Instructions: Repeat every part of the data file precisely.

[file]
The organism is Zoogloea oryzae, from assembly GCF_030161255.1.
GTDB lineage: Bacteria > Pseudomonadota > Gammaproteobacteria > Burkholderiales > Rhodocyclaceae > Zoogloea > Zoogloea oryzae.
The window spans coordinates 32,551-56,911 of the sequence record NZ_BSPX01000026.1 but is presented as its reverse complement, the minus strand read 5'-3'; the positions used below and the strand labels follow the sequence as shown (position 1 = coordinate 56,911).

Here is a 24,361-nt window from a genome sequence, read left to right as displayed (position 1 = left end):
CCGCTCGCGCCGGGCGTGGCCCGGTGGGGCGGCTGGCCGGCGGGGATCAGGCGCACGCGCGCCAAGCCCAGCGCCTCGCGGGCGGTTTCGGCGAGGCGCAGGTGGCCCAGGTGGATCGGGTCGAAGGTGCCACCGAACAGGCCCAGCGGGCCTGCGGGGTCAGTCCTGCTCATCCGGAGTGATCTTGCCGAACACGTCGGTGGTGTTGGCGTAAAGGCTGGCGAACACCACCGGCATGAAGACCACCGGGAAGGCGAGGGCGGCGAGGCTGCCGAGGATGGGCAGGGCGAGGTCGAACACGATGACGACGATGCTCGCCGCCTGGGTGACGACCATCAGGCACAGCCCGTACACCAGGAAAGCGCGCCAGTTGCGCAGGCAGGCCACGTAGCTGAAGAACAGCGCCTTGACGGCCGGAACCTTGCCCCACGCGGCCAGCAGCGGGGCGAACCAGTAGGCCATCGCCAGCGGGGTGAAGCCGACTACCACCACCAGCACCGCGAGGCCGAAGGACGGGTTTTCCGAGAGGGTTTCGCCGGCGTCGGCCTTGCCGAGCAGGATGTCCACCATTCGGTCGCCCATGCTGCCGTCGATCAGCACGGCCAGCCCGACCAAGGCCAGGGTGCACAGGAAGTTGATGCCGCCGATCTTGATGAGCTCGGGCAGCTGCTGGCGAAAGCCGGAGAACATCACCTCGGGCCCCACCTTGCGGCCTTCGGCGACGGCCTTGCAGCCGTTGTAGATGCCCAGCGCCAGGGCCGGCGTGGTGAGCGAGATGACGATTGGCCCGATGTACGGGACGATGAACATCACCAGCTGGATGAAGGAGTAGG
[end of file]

The organism is Zoogloea oryzae, from assembly GCF_030161255.1.
GTDB lineage: Bacteria > Pseudomonadota > Gammaproteobacteria > Burkholderiales > Rhodocyclaceae > Zoogloea > Zoogloea oryzae.
The window spans coordinates 32,551-56,911 of the sequence record NZ_BSPX01000026.1 but is presented as its reverse complement, the minus strand read 5'-3'; the positions used below and the strand labels follow the sequence as shown (position 1 = coordinate 56,911).

Here is a 24,361-nt window from a genome sequence, read left to right as displayed (position 1 = left end):
CCGCTCGCGCCGGGCGTGGCCCGGTGGGGCGGCTGGCCGGCGGGGATCAGGCGCACGCGCGCCAAGCCCAGCGCCTCGCGGGCGGTTTCGGCGAGGCGCAGGTGGCCCAGGTGGATCGGGTCGAAGGTGCCACCGAACAGGCCCAGCGGGCCTGCGGGGTCAGTCCTGCTCATCCGGAGTGATCTTGCCGAACACGTCGGTGGTGTTGGCGTAAAGGCTGGCGAACACCACCGGCATGAAGACCACCGGGAAGGCGAGGGCGGCGAGGCTGCCGAGGATGGGCAGGGCGAGGTCGAACACGATGACGACGATGCTCGCCGCCTGGGTGACGACCATCAGGCACAGCCCGTACACCAGGAAAGCGCGCCAGTTGCGCAGGCAGGCCACGTAGCTGAAGAACAGCGCCTTGACGGCCGGAACCTTGCCCCACGCGGCCAGCAGCGGGGCGAACCAGTAGGCCATCGCCAGCGGGGTGAAGCCGACTACCACCACCAGCACCGCGAGGCCGAAGGACGGGTTTTCCGAGAGGGTTTCGCCGGCGTCGGCCTTGCCGAGCAGGATGTCCACCATTCGGTCGCCCATGCTGCCGTCGATCAGCACGGCCAGCCCGACCAAGGCCAGGGTGCACAGGAAGTTGATGCCGCCGATCTTGATGAGCTCGGGCAGCTGCTGGCGAAAGCCGGAGAACATCACCTCGGGCCCCACCTTGCGGCCTTCGGCGACGGCCTTGCAGCCGTTGTAGATGCCCAGCGCCAGGGCCGGCGTGGTGAGCGAGATGACGATTGGCCCGATGTACGGGACGATGAACATCACCAGCTGGATGAAGGAGTAGG